The flipchart comedian is reveling in his second career as a scary children’s author

The comedian became the author of the Bec Hill series of children’s books horror heights is all about the weird and scary, but she describes herself as a skeptic.

“Personally, I have never experienced anything that I would call paranormal. I think there is always a rational explanation for things,” she explains. “But I like to hear other people’s experiences. It’s fascinating when people can’t explain something that happened.

Comedian-turned-author Bec Hill has written her second book in her Horror Heights children’s book series. Credit:Steve Ullathorne

Hill is best known for her bubbly comedy, which features delightfully silly puns and her signature flipcharts and has found a large audience during lockdowns.

For the first book in this new series, Hill focused on a girl whose slime creation takes on a life of its own. In the upcoming second episode, a boy switches places with his favorite online influencer, only to find himself stuck in the virtual world.

Hill, born in Australia and now based in London, was inspired by the Goose bumps series, which she read voraciously as a child, begging her mother to take her to a local Dymocks to research new titles. Like many Australians of her generation, she was obsessed with short stories about Paul Jennings and around the twist series.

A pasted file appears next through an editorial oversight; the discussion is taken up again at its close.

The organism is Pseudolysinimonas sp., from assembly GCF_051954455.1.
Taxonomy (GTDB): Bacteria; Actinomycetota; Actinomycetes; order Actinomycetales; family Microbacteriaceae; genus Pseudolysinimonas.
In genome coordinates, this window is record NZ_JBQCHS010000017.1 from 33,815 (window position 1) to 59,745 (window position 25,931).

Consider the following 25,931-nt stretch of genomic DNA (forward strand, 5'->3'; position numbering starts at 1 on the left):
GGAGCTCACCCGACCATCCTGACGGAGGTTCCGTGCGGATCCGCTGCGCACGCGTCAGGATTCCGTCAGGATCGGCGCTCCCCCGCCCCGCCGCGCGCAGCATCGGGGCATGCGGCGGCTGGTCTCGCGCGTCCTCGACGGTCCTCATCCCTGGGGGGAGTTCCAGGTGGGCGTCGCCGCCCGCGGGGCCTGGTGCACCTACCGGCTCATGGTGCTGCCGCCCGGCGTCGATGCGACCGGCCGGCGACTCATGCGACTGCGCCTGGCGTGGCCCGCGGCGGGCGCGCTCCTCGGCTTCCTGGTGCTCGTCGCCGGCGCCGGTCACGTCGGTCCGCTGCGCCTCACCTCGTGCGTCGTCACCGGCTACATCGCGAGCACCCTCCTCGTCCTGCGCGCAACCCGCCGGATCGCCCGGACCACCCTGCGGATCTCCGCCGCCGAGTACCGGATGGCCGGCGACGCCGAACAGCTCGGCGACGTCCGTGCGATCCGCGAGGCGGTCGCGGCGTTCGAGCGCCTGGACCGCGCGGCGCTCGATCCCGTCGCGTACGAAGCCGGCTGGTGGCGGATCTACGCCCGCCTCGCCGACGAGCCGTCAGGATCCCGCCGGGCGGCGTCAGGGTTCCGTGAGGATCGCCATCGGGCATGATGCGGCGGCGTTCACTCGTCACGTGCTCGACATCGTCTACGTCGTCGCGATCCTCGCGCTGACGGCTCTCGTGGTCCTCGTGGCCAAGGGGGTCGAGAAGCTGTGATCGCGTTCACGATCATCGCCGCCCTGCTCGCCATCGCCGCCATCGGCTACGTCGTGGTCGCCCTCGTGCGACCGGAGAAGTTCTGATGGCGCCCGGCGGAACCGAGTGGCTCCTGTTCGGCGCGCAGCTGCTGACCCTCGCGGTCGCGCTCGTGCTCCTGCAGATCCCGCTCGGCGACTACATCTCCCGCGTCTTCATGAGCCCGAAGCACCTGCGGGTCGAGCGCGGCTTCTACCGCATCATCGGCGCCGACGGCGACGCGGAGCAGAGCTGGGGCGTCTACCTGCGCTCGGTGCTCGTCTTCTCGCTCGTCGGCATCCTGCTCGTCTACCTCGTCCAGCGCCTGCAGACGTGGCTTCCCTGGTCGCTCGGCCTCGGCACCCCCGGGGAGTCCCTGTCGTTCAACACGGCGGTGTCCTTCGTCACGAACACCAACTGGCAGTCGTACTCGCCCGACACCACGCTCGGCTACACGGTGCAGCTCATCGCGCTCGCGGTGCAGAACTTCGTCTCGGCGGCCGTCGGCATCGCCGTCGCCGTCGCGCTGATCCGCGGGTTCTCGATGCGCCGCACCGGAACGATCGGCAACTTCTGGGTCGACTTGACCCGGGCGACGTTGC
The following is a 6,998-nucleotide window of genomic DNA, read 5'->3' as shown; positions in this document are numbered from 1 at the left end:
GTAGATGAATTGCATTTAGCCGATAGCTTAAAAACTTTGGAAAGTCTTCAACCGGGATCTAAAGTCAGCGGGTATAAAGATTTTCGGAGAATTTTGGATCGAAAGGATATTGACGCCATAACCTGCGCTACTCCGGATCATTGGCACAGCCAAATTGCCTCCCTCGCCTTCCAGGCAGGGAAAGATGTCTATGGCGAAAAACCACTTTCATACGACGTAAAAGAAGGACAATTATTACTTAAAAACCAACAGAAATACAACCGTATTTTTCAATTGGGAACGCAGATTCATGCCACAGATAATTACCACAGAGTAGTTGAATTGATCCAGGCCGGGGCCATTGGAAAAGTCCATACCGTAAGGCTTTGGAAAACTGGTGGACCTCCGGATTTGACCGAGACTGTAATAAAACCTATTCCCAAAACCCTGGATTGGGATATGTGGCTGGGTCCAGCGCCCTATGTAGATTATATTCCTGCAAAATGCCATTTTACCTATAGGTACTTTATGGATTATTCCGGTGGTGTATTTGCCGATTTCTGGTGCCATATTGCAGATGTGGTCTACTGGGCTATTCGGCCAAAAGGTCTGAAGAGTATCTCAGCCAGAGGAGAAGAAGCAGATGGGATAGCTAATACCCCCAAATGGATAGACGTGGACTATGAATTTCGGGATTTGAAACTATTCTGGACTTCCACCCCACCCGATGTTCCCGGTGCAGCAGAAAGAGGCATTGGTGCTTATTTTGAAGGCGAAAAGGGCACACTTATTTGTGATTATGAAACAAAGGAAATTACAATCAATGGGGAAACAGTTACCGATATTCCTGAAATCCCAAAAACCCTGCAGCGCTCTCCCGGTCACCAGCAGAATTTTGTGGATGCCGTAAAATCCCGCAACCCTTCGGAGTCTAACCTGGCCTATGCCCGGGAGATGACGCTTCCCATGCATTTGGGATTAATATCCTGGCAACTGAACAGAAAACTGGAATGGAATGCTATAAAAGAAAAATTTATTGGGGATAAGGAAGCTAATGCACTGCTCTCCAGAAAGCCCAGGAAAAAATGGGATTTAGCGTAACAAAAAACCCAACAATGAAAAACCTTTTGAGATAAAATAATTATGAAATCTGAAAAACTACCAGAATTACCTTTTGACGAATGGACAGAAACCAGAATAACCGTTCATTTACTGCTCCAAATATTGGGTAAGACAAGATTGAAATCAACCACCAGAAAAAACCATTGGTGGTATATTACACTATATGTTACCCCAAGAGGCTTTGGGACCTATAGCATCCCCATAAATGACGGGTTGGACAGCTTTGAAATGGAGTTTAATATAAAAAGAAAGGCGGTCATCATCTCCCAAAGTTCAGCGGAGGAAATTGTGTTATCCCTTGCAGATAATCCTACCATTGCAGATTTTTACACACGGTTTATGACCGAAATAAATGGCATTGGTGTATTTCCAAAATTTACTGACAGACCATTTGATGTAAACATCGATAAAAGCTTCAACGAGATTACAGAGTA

Now Jennings has given his stamp of approval to the first horror heights book. “It was really exciting,” Hill says. “He gave a very nice quote (for the text of the book). I didn’t memorize it because I try not to be arrogant, but it was a career highlight.

Hill’s interest in horror predates the handmade pop-up book routines the comedian uses to take her audience into antics through misheard lyrics, food, and video games.

Flip charts have had a second life online, racking up millions of views on YouTube during the pandemic. Their feel-good vibe and Hill’s contagious vertigo while performing made them welcome serotonin delivery vehicles on dull days.

Hill is something of an accidental online star, having initially used YouTube to simply archive old flipchart routines and odds and ends sketches. Then she found that people were increasingly discovering her work through the platform.

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